Lagos — All On, and the US African Development Foundation, USADF today, announced the emergence of nine wholly African-owned enterprises as finalists for the 2020 Nigeria Off-Grid Energy Challenge.
The winners of the third edition of the Challenge are Allbase Global Technology, Ashdam Solar Company, Covenant Plus Engineering, Green Acres Microfinance Bank, Reeddi Technologies, Salpha Energy, Solarworld Alternative Energy Resources, Sunhive Limited and Vesselnet Integrated Services Limited.
All nine enterprises will be awarded $25,000 in grant capital from USADF, $25,000 in grant capital from All On via its support from the Rockefeller Foundation through the All On Hub and $50,000 in convertible debt from All On. In addition to funding, the winners will receive technical assistance from USADF and governance support from All On.
“Congratulations to all the finalists on joining an innovative group of local enterprises that have come through this Challenge and are now making impactful contributions in the Nigerian renewable energy sector” said C.D. Glin, President & CEO, USADF. “We are also happy to announce that the Off-Grid Energy Challenge partnership will be extended by an additional two years till December 2022.”
The annual challenge is a multi-year partnership that identifies and helps scale innovative off-grid solutions to “power up” unserved and underserved areas in Nigeria, established by USADF, a founding member of the United States Power Africa Initiative and an independent United States Government agency established by Congress to support and invest in African-owned and led enterprises and All On, a Nigerian impact investing company seeded by Shell, which invests in off-grid energy solution providers in Nigeria.
“In spite of a remarkably difficult year, we are pleased that the Challenge is providing funding to the 2020 cohort of winners,” said Wiebe Boer, CEO, All On. “These emerging indigenous companies have demonstrated that they have what it takes to succeed and over time, scale innovations that will ultimately improve livelihoods and local economies by providing power to unserved and underserved communities.”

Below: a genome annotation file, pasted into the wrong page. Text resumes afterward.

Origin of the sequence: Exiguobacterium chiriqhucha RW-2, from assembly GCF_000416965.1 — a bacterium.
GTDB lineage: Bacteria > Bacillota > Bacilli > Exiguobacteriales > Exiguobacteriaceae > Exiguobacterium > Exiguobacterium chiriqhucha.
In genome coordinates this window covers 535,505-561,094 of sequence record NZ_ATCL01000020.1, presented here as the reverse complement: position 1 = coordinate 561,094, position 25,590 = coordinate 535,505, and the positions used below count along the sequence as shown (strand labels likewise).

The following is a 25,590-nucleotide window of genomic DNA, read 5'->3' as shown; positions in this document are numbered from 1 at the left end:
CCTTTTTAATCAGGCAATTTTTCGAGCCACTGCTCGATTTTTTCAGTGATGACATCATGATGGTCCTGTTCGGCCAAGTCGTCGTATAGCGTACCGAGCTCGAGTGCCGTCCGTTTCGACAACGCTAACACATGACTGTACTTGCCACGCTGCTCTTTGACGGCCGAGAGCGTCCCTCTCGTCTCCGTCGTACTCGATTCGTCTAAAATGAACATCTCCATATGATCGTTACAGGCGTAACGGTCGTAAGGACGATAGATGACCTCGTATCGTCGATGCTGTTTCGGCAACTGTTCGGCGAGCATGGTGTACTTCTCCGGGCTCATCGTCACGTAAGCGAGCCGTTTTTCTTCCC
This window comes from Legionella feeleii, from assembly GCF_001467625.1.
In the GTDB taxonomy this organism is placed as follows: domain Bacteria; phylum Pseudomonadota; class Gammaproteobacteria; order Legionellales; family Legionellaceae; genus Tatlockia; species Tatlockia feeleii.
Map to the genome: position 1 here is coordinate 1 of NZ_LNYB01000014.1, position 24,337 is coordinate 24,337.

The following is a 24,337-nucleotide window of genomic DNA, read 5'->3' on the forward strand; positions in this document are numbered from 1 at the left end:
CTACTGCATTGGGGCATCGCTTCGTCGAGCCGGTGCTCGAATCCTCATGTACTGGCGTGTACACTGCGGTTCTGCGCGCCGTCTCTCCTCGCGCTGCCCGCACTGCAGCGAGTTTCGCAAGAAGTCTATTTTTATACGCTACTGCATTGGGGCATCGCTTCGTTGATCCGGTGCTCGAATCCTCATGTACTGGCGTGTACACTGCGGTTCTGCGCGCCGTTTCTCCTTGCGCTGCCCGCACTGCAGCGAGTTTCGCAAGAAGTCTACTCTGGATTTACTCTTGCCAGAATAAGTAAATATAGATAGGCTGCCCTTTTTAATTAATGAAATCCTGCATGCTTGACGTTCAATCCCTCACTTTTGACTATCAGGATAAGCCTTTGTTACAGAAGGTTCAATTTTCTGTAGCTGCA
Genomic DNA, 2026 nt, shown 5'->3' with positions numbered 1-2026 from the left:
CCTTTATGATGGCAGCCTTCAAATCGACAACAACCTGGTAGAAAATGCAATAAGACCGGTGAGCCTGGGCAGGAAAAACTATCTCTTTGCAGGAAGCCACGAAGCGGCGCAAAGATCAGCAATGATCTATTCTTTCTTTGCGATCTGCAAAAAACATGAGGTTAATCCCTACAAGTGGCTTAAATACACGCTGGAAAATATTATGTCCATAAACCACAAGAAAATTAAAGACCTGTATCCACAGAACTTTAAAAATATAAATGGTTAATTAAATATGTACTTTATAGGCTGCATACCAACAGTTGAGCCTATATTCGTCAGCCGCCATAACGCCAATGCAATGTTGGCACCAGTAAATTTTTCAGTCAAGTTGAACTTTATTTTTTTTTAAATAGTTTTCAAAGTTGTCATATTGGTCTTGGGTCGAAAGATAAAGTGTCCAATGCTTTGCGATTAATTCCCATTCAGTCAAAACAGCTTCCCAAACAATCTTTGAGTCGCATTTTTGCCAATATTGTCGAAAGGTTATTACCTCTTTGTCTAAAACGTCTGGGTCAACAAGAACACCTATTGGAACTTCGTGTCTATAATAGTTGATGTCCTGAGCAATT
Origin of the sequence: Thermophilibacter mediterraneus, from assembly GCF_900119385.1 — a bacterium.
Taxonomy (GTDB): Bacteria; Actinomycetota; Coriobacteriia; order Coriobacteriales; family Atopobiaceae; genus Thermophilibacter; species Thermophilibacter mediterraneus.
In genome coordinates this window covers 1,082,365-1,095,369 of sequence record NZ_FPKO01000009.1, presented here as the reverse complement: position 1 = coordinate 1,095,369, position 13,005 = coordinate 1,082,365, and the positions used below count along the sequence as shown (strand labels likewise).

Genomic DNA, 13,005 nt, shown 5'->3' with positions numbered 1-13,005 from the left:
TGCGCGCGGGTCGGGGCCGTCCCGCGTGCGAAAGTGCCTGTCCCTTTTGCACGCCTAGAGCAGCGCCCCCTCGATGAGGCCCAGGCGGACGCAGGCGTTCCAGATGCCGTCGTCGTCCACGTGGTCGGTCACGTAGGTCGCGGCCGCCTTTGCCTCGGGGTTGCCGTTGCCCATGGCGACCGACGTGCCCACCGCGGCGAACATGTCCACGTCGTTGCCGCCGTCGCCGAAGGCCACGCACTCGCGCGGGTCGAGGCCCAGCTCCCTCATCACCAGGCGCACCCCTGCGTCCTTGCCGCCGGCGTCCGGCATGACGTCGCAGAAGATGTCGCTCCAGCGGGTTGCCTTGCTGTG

The winning enterprises are increasing sustainable energy access, specifically off-grid solutions, and extending the delivery of electrification to unserved and underserved communities in Nigeria.
“The Covid-19 pandemic has exposed the deep inequality in energy access and illustrated how essential reliable electricity is in homes, businesses, and health centers,” said Joseph Nganga, the Executive Director of The Rockefeller Foundation’s Power & Climate initiative in Africa. “Through the All On Hub we will continue to support All On in identifying and nurturing innovative entrepreneurs and businesses that are addressing Africa’s energy poverty by scaling Nigeria’s off-grid sector.”
The 2020 cohort of winners includes two female-led energy companies, as part of the partners’ commitment to closing the gender gap in Nigeria’s growing renewable energy sector.
“We are extremely honoured to have made it to the finals,” said Sandra Chukwudozie, MD, Salpha Energy Limited. “The funding will enable us to buy and distribute solar home systems in communities in the Niger Delta, and ultimately add thousands of new connections.”
The application window for the fourth edition of the Challenge will be opened on January 15, 2021.